If you want some color or a graphic try this paint the deck whatever color you like; or whatever is lying around in the garage. Make certain you paint the bare wood first with a primer coat. Then put on your color coat. Next is the graphic. You artists can do it freehand. Everybody else ought to have an artist friend draw what you want or go to a computer and come up with your design. Once you have the design you can transfer it to some tracing paper and draw it on the deck. Or you can put the design on some sticky back paper and press it on. When you have the graphic you like you may want to place a couple of coats of varnish over the deck to protect the look. But be careful varnish can also make the deck slippery.

That’s why we come back to the grip tape. This time cut the grip tape into strips of width and length you like. The strip tape works best if you put the strips on the deck vertically rather than horizontally.

The deck is ready. Now it is time for the trucks. The trucks are the metal axle for the wheels. The trucks fit on the underside of the deck. There are two trucks per board. One at each end of the deck. Generally, the axle width of the truck should be within 1/4 of the deck width. Trucks can be found at any proper skate shop, some big box sports stores, or over the net.

Flip the deck over so the bottom is facing up. Make certain the truck is in the center of the board. Again draw a line down the center of the board’s length and make certain the tucks saddle that centerline. With a marker of some kind mark through the screw holes of the truck. Remove the trucks. Then carefully drill holes on your marker spots. Make certain the drill bit is the right size for the truck’s screws. And make very certain that you don’t drill all the way through the deck coming out the other side.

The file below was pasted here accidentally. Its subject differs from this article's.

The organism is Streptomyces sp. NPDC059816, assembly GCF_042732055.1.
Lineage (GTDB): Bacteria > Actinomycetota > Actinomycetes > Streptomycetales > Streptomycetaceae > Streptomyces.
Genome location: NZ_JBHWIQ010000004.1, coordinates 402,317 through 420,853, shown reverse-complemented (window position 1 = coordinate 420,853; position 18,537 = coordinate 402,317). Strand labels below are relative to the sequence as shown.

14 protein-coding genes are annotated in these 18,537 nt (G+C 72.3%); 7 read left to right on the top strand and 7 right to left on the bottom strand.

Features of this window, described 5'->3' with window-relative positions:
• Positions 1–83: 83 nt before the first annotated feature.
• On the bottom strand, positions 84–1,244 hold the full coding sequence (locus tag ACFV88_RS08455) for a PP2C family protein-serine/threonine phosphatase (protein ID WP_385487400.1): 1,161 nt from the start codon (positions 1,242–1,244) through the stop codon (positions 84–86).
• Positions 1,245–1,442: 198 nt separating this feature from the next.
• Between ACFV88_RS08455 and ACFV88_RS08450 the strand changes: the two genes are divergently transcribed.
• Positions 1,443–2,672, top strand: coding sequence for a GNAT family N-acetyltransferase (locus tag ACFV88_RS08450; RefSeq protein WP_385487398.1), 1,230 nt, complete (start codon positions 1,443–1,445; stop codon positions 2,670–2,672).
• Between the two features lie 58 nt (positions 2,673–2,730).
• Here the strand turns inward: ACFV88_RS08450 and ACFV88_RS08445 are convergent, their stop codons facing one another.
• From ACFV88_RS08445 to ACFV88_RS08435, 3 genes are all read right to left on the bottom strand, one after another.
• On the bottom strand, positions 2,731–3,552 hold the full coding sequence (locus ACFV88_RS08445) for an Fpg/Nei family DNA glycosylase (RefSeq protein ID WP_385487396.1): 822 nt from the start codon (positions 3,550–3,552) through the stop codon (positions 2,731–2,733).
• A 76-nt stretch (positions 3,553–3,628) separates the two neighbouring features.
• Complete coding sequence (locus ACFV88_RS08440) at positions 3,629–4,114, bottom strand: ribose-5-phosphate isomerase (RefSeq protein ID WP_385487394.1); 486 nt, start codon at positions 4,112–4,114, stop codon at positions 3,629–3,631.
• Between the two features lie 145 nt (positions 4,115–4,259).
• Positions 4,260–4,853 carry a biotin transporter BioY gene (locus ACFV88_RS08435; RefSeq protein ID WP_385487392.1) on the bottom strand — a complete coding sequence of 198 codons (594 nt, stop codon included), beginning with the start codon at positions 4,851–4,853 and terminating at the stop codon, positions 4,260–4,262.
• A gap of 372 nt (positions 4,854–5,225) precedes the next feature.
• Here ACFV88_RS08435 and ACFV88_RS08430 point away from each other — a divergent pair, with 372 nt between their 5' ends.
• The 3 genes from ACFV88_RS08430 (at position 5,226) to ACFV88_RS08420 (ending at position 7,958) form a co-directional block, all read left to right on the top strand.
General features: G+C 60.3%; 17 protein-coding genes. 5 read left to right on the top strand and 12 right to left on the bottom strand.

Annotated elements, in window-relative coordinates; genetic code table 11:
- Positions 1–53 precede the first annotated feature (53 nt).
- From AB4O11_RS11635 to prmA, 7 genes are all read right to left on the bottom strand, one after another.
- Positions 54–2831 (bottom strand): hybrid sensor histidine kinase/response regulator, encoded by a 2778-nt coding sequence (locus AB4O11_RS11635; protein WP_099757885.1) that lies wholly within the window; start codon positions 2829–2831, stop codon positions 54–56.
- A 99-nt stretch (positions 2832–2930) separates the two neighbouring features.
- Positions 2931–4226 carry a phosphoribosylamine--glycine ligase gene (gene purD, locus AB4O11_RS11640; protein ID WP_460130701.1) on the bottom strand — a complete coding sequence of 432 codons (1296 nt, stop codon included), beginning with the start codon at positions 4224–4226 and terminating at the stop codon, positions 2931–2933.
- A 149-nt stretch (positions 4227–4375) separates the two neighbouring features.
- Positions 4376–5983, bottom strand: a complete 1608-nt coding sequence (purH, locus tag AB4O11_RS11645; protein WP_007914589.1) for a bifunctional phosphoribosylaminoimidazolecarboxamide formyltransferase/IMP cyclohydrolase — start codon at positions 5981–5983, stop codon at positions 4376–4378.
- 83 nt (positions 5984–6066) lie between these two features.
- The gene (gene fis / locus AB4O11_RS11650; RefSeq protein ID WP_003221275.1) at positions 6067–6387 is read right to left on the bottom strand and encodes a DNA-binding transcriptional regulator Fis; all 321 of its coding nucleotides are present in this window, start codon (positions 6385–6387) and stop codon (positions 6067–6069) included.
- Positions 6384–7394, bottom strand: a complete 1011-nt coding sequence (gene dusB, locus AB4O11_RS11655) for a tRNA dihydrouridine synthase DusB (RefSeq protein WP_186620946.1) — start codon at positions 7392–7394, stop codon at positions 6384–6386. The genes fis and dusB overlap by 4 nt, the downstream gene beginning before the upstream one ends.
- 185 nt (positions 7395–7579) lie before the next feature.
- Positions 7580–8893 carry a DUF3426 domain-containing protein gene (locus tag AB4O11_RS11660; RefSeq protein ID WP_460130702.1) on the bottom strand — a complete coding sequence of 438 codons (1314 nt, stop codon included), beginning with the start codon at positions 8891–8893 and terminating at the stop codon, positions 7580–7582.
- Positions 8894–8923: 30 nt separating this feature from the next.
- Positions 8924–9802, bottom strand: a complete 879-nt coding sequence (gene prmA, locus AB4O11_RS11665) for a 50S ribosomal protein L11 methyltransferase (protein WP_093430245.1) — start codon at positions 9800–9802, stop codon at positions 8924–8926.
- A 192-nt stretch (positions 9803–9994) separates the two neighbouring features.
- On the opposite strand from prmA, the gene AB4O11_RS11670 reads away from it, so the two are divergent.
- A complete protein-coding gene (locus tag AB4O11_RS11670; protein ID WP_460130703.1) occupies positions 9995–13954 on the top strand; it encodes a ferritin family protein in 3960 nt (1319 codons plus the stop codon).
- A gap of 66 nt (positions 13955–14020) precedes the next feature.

You can buy some trucks with the wheels already attached. Or you can buy wheels you add to the trucks. If you bought separate wheels now is the time to put them on. Push the wheels onto the end of the truck’s axle. Two wheels per truck, one on each side of the truck. Most trucks have a kingpin, a partially threaded bolt already attached to the axle, or one that is inserted once the wheels are on. The kingpin holds the wheel in place and when the kingpin nut is tightened or loosened it controls the freedom of the wheel’s spin.

The other thing to know about wheels is that they come in a variety of sizes. Plus, some come with ball bearings already attached in the center hole. Some come without the ball bearings and the bearings have to be attached by the board builder. Bearings come in sets of eight, two for each wheel. Make certain all four wheels are the same size and from the same company. Uniformity is important. Softer urethane is usually slower than harder urethane. Urethane is what the wheels are made of.

You’re done. Hit the street. Find the local skate park. Start learning the tricks. And wear your helmet!

You’re done

Leave a Comment